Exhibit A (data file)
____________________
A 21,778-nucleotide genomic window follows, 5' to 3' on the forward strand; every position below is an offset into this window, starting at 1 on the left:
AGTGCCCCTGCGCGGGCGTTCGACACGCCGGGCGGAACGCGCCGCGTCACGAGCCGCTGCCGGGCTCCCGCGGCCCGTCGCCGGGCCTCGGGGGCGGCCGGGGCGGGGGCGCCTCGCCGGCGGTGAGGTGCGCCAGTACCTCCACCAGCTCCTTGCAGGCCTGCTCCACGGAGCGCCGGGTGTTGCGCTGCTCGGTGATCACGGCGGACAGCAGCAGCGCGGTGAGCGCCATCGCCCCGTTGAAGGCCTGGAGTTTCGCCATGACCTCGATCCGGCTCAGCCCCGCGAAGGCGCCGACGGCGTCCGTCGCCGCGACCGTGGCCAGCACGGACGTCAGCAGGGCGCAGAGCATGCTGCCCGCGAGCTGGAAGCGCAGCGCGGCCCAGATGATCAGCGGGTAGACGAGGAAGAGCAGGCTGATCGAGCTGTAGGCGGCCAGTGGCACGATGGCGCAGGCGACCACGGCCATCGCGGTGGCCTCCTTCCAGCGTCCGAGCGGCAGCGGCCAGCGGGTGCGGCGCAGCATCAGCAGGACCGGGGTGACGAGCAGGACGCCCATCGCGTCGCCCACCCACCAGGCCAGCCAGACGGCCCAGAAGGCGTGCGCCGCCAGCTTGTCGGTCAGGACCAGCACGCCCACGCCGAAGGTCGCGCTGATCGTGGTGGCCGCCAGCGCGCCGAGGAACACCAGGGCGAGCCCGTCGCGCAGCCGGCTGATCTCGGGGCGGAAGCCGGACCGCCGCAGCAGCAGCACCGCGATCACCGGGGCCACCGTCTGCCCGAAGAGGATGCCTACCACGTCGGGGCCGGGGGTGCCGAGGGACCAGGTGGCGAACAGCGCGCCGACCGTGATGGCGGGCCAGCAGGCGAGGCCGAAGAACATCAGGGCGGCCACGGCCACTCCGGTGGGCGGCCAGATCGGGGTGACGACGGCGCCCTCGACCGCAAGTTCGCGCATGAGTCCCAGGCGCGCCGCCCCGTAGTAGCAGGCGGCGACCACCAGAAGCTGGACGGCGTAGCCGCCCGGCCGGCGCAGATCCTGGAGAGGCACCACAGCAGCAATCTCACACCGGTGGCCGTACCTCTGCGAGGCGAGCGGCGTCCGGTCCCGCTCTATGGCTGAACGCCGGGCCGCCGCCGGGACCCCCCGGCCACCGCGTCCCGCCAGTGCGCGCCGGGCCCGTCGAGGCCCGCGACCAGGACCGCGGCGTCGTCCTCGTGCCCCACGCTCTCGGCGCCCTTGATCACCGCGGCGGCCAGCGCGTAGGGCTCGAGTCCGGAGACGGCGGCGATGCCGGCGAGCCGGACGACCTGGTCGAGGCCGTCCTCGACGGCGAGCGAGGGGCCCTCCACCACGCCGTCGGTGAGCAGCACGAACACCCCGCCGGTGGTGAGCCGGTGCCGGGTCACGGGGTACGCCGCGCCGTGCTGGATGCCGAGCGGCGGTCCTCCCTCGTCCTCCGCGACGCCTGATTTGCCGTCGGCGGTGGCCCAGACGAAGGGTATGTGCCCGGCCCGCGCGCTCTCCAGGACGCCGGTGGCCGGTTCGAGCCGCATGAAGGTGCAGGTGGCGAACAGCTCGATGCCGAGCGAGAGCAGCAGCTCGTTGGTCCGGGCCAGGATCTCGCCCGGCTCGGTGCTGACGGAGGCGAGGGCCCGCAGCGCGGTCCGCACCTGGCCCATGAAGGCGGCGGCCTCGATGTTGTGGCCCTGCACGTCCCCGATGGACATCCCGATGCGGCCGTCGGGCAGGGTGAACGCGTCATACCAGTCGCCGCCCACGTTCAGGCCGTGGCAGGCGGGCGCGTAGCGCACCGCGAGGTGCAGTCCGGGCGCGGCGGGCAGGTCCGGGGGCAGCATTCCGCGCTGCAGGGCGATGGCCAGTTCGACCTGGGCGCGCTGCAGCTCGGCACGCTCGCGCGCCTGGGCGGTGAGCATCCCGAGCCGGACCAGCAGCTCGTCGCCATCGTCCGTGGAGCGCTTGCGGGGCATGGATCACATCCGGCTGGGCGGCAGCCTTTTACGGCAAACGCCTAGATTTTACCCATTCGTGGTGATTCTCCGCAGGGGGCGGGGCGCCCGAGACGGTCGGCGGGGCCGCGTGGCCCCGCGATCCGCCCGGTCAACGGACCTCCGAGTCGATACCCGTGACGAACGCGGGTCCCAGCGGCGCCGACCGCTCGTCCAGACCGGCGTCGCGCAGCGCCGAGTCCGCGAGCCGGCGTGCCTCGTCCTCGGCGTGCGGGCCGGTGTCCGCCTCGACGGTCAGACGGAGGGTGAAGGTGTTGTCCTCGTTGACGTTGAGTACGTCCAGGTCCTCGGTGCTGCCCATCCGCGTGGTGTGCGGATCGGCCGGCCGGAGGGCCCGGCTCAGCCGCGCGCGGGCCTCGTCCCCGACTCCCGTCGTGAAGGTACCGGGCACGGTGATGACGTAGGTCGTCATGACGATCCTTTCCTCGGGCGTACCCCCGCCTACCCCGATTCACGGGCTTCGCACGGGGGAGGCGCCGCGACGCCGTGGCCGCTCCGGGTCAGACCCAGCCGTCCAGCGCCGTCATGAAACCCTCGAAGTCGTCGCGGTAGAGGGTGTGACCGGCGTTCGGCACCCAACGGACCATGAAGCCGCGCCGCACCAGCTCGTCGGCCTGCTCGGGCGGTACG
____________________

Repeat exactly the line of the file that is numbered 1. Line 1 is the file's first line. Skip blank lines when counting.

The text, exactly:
A 21,778-nucleotide genomic window follows, 5' to 3' on the forward strand; every position below is an offset into this window, starting at 1 on the left: